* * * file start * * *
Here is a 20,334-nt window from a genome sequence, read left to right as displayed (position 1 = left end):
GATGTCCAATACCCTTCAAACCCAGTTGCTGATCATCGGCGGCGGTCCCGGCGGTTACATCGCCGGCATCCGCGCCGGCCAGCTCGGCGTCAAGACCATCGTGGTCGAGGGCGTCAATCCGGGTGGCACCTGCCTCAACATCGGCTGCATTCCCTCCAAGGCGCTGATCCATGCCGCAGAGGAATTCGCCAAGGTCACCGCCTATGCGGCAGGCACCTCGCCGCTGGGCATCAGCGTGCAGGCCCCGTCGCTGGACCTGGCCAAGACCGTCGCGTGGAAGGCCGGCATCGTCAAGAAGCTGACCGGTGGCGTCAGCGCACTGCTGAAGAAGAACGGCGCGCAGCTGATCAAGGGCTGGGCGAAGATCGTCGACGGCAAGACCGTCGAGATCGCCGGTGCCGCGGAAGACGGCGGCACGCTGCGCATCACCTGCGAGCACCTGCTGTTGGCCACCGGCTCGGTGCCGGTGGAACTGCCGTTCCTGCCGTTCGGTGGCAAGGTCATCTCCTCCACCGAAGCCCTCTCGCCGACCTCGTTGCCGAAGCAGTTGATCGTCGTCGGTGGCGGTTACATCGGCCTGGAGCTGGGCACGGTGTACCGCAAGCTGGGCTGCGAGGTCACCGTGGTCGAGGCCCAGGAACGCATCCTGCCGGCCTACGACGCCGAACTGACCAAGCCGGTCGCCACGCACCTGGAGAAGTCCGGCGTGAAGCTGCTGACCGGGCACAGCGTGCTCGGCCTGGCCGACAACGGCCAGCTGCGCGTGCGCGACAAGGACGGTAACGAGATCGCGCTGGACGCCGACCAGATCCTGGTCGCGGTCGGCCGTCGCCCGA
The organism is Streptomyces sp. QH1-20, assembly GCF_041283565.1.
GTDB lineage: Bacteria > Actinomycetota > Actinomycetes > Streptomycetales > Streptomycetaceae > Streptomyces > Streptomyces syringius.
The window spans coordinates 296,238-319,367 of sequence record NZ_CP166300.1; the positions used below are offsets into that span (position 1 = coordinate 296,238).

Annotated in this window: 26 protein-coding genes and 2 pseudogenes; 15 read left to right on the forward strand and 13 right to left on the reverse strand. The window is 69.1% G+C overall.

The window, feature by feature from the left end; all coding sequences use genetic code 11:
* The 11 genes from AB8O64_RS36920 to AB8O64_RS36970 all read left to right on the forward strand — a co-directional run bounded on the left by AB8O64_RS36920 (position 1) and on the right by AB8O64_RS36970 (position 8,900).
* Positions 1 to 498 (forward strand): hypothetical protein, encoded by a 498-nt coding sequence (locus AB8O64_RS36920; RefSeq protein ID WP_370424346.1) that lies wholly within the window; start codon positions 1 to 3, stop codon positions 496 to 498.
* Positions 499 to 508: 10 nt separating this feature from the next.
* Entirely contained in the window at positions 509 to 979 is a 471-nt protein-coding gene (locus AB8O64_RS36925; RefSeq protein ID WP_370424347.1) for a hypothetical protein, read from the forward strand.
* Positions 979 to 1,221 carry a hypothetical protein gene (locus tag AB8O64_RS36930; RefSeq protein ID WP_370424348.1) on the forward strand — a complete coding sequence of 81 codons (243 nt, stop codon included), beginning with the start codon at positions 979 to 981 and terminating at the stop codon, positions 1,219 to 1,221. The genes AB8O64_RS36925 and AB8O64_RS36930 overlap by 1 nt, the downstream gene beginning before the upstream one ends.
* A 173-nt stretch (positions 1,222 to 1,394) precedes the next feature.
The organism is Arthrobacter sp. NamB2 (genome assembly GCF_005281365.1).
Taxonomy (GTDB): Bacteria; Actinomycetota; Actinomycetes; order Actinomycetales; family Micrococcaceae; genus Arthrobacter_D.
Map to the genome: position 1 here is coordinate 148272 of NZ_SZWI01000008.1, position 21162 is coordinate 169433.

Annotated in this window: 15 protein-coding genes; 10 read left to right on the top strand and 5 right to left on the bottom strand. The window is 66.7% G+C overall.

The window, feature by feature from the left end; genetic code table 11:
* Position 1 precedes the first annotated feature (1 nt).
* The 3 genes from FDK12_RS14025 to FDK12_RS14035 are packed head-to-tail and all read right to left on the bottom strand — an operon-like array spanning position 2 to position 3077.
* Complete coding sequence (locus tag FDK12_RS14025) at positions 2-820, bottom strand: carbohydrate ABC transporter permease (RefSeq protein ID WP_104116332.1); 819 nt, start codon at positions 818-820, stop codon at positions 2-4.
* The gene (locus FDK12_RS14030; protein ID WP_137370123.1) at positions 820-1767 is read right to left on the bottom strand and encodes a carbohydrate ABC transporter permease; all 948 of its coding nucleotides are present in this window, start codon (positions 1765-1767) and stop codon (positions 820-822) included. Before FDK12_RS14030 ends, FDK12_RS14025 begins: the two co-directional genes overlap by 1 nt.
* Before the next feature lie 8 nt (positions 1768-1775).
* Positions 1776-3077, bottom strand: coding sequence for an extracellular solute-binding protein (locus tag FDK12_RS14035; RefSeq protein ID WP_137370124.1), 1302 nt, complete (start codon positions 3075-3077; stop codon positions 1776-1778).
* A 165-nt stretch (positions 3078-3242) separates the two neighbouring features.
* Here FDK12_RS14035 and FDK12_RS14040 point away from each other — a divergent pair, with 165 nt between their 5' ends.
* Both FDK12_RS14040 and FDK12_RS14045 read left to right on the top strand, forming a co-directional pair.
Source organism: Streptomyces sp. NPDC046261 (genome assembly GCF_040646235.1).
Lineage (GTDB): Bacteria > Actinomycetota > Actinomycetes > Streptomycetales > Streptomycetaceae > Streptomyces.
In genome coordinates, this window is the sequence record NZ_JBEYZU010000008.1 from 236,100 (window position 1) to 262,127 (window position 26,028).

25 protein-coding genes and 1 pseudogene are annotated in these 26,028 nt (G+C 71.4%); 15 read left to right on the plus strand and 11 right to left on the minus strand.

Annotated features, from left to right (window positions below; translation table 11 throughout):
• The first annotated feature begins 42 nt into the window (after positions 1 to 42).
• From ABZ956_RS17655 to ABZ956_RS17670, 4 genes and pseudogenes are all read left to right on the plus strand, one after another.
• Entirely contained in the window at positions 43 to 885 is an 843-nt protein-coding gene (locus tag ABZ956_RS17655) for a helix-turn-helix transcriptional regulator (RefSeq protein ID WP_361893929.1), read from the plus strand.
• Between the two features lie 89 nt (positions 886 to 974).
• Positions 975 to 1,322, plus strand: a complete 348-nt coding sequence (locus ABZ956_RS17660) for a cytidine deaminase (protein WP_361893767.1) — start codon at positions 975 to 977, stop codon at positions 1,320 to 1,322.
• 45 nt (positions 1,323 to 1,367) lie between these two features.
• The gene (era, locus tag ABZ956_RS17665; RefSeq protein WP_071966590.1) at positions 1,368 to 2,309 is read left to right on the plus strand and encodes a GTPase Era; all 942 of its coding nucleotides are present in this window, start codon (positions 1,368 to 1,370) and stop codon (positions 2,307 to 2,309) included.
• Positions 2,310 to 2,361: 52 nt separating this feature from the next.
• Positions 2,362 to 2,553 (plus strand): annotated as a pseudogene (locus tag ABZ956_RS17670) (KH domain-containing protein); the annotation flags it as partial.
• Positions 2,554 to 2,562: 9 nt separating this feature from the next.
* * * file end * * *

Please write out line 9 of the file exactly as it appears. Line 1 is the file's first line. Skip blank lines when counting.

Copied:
* Positions 1 to 498 (forward strand): hypothetical protein, encoded by a 498-nt coding sequence (locus AB8O64_RS36920; RefSeq protein ID WP_370424346.1) that lies wholly within the window; start codon positions 1 to 3, stop codon positions 496 to 498.